Which Joe gave his name to ‘sloppy joes’? We look at five interesting sandwiches and their lexical origins.
[mass noun] The action of taking back, without legal process, property of one's own that has been wrongfully taken or withheld.
- ‘In addition, the pilot may rely on what is known as ‘recaption’ as a defence to trespass when entering the land to retrieve the glider.’
- ‘In the first place, to be subject to recaption the property must be the property of the ‘re-captor,’ and must also be the identical property taken by another, capable of identification, and not other property however similar.’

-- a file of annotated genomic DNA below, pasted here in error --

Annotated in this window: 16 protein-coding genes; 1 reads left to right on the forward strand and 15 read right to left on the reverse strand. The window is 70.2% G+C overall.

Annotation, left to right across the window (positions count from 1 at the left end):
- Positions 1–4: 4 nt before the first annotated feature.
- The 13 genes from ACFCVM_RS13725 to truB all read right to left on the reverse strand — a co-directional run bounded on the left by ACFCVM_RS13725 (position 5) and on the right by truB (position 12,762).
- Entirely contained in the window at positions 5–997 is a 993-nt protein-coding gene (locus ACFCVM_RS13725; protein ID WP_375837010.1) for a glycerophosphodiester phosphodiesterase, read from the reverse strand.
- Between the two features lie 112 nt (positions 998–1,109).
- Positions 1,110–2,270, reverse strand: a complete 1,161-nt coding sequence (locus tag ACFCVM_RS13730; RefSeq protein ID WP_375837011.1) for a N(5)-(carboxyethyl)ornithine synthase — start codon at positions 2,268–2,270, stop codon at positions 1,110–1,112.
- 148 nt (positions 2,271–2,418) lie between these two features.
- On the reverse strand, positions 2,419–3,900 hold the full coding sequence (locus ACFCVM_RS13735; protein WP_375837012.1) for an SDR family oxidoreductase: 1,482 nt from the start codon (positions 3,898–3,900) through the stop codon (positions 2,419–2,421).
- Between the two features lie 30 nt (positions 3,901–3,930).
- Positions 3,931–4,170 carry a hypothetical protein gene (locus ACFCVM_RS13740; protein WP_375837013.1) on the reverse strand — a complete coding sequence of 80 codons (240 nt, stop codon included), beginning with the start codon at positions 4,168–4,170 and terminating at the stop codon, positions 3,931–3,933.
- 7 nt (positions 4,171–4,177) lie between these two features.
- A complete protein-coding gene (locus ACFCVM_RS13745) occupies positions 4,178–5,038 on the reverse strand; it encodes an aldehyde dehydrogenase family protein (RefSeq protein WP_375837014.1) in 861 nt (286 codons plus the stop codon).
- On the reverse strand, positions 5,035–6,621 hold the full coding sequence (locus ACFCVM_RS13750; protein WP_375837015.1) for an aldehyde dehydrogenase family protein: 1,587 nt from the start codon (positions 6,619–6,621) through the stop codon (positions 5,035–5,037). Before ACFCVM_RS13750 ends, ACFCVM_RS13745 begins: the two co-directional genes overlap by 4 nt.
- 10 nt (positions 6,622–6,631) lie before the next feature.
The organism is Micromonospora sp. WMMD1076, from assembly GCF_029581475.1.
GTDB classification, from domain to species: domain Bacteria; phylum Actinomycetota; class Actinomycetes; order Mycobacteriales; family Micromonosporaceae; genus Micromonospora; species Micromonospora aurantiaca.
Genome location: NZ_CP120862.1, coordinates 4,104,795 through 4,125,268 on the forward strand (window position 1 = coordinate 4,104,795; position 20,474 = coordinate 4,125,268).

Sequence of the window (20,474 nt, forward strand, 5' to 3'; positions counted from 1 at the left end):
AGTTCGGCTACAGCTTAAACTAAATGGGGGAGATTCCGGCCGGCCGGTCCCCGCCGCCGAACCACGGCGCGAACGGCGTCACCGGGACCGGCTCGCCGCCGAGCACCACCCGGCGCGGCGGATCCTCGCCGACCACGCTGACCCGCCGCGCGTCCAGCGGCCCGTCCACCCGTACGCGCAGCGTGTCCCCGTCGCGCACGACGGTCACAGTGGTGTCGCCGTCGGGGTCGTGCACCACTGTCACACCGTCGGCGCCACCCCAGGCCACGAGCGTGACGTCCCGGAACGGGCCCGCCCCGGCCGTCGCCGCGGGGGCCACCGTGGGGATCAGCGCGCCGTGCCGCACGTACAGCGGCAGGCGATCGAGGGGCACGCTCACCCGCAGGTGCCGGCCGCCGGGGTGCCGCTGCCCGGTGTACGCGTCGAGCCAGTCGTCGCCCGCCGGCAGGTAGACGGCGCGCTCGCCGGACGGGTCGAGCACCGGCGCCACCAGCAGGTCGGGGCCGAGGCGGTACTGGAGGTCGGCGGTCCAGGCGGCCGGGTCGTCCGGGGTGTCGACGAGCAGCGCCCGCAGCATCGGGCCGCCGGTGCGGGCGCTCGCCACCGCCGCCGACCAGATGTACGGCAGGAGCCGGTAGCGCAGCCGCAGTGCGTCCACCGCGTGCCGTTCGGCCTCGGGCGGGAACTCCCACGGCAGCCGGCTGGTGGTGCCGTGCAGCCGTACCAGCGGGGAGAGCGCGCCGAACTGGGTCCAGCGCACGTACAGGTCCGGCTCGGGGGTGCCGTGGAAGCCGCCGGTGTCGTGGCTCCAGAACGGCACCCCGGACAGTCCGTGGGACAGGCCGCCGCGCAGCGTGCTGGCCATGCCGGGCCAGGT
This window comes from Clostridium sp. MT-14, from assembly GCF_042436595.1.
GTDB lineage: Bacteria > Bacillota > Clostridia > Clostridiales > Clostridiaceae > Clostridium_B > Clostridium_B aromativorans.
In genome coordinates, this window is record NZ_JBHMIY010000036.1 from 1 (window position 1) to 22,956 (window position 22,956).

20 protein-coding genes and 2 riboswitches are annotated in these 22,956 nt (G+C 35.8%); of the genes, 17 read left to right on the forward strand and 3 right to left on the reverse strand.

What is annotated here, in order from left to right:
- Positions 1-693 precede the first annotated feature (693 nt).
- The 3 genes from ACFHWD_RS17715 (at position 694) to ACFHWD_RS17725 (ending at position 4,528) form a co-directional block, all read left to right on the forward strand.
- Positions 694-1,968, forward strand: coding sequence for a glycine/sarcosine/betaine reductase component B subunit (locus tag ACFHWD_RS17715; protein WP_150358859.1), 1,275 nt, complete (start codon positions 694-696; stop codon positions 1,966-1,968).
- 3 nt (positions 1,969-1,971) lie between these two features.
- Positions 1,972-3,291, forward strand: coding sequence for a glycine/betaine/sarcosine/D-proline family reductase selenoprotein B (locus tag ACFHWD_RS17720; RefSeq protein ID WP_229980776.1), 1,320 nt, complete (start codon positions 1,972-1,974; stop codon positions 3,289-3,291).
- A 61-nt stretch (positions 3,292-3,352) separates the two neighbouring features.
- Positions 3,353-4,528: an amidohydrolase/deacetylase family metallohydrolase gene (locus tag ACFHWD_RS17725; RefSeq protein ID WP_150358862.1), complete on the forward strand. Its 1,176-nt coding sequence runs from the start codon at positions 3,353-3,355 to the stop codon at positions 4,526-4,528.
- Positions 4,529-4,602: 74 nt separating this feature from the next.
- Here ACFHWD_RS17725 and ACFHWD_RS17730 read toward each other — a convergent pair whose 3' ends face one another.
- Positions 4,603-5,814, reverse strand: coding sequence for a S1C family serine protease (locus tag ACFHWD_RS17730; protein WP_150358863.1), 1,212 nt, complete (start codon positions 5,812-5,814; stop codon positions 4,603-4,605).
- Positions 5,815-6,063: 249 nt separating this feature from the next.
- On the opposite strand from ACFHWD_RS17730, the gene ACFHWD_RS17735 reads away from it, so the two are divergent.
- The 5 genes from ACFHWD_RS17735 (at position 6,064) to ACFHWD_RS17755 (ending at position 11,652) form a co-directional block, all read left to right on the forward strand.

Mid 18th century: from Anglo-Latin recaptio(n-), from re- back + Latin captio(n-) taking.
Are you looking for a word for a foolish person? We explore twelve interesting words to describe the dunderheads in your life.
Before you run for the hills, let’s run through a list of ‘run’ expressions that are running through our minds.
The definitions of ‘buddy’ and ‘bro’ in the OED have recently been revised. We explore their history and increase in popularity.